Viruses are entities at the limit of living and non-living. Unlike bacteria, a virus can not feed and reproduce by itself; instead, it needs a host cell to accomplish these functions.
That's why they induce diseases; over 50 % of the human diseases and 90 % of the human infections are virus-provoked. A virus is made by a molecule carrying its genetic information (DNA or RNA) and a protein coating (in some cases). They lack crucial elements for an autonomous life, like ribosomes or cell membrane.
A virus penetrates inside the targeted host cell, and when it reaches its nucleus, this stops working on its own DNA and starts to produce copies of the viral DNA.
In case of RNA viruses, their RNA is turned into DNA and that DNA produces multiple copies of the viral RNA. A host cell can produce till 500 viral copies till it breaks out or simply dies off.
A virus will enter a human body through small skin or membrane (genital or mouth) lesions (like HIV, herpes virus or common wart virus), food (hepatitis A) or droplets (flu virus). Initially, a virus infects the penetration area, but after a time, it reaches all the body through the blood and lymph.
But not all the infected ones get the disease. Only 50 % of those infected by the measles virus suffer by this disease, and in the case of the poliomyelitis virus the rate is even lower: just 1-10 % of the infected develop polio.
Normally, children, those already ill, elder persons and pregnant women are more sensitive to viral attacks, but some viruses can prefer young and healthy people, like that of the Spanish flue, which killed 20-40 million persons in 1918-1919.
Highly contagious viruses must be avoided through quarantine. Another method of fighting against viruses is the vaccine. A healthy person receives a dose of deactivated virus, virus bits, or weakened viruses. The body will react as in the case of a real virus, and will produce specific proteins called antibodies.
If after that the organism enters in contact with the real virus, it already has prepared antibodies and immune cells and will begin an immune action. The viruses die soon and the person will not manifest any symptom. It must be mentioned that antibodies fight only against the viruses that the organism already knows (by vaccine or through inherited genetic information). Breathing masks and gloves can also help in case of epidemics (like SARS).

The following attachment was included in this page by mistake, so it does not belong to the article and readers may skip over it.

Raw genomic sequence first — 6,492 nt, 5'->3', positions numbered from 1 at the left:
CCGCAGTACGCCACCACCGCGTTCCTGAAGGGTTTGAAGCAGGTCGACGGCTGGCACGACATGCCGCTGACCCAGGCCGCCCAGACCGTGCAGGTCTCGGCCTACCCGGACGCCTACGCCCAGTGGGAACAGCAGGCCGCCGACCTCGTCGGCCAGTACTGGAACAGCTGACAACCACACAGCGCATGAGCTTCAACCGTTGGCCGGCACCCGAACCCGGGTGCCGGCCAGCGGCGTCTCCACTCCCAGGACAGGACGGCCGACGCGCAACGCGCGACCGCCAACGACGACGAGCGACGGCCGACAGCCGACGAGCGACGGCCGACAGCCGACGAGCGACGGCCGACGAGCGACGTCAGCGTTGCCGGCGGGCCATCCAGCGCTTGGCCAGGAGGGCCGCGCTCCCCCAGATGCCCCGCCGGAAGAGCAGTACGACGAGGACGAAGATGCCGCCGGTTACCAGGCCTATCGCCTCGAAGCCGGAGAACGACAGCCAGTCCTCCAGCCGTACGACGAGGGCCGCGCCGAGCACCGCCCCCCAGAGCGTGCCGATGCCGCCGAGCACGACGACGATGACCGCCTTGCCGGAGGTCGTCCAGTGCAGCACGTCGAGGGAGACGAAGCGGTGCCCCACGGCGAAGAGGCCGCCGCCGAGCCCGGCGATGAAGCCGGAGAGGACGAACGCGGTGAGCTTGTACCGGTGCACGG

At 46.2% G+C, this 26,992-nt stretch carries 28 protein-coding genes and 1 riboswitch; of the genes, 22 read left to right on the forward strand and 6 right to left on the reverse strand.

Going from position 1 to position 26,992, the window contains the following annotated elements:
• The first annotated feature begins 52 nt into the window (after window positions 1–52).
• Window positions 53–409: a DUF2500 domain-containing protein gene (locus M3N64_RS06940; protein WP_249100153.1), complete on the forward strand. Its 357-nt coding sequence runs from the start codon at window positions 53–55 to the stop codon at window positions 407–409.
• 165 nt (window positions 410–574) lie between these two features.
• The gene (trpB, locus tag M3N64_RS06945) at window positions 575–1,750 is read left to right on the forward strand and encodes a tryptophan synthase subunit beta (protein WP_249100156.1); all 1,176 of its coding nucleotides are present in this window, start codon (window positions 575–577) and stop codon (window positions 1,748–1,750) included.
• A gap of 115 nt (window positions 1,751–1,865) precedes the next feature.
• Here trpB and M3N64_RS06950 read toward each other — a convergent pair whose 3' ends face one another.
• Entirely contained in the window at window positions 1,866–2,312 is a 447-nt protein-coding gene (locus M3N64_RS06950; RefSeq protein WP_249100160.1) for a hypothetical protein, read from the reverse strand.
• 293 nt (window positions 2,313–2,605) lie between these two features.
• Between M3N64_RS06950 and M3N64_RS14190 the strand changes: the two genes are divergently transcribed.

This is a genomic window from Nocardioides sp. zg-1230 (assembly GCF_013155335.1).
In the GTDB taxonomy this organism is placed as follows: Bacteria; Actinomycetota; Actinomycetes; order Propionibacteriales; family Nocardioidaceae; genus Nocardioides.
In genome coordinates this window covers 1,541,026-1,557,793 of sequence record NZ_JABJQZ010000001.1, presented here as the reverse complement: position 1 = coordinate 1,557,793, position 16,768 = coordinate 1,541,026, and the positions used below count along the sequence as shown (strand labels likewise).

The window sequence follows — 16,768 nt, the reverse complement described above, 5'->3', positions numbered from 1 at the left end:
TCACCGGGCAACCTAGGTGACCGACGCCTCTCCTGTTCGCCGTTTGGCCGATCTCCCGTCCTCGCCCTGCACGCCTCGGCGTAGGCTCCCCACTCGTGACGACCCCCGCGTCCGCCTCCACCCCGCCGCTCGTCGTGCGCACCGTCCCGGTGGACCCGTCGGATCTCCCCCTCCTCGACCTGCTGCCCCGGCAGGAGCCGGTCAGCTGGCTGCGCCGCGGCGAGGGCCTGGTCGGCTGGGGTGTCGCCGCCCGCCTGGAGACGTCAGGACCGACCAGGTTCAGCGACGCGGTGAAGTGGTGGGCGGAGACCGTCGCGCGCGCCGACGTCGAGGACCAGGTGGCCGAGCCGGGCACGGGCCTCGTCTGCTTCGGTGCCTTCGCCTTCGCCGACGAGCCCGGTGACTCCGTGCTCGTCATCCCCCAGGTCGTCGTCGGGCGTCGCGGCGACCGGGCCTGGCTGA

There is a difference between the healthy cells and the infected ones. That's why in the case of some viruses, researchers were able to develop drugs destroying the ill cells and at the same moment the viruses they carry, like in the case of herpes or hepatitis.
You must know that antibiotics attack just the bacteria; they are of no use against the viruses.
Along their evolution, people developed special immune cells, called killer cells, that locate and eliminate the infected cells, sometimes before the virus reach reproduction.
At the same moment, there are chemicals (interferon and interleukins) that alert the neighboring cells, still healthy, of the closeness of the virus.
Other barriers are represented by the special proteins of the mucosa membranes or the secretions of the respiratory tract, which can retain, for example, the flu virus. Fever is another protective factor: at temperatures that are too high, many viruses cannot multiply.
How can viruses avoid the body's protection?
By continuous mutation.
As its DNA is constantly changing, the human immune system can no longer recognize the typical viral structure. Some viruses modify so fast that they outrun body's defensive.
Usually, the viruses have a specific host (they live in just one or few species to which they are adapted).
But those with a high mutational process are able to jump to another species and produce the disease, and that's the way many new viruses appeared in humans, transmitted from animals, like HIV or SARS.
People can take viruses from animals by eating or touching infected animals or their secretions or through the air. This is favored when people and animals live together in small spaces, like in the case of SARS in south Chinese markets or by bush meat, the hunt in pristine places, teaming with new viruses that can jump to humans (and against which humans are defenseless), like it happened in the case of HIV.
When animal viruses enter in contact with human viruses (like flu virus) that transmit easily, and interchange DNA portions, can result new extremely powerful viruses that can inflict massive epidemics, like in the case of the Spanish flue.
That's the concern about the bird flue virus: whether or not it will interchange DNA material with the common human flue virus.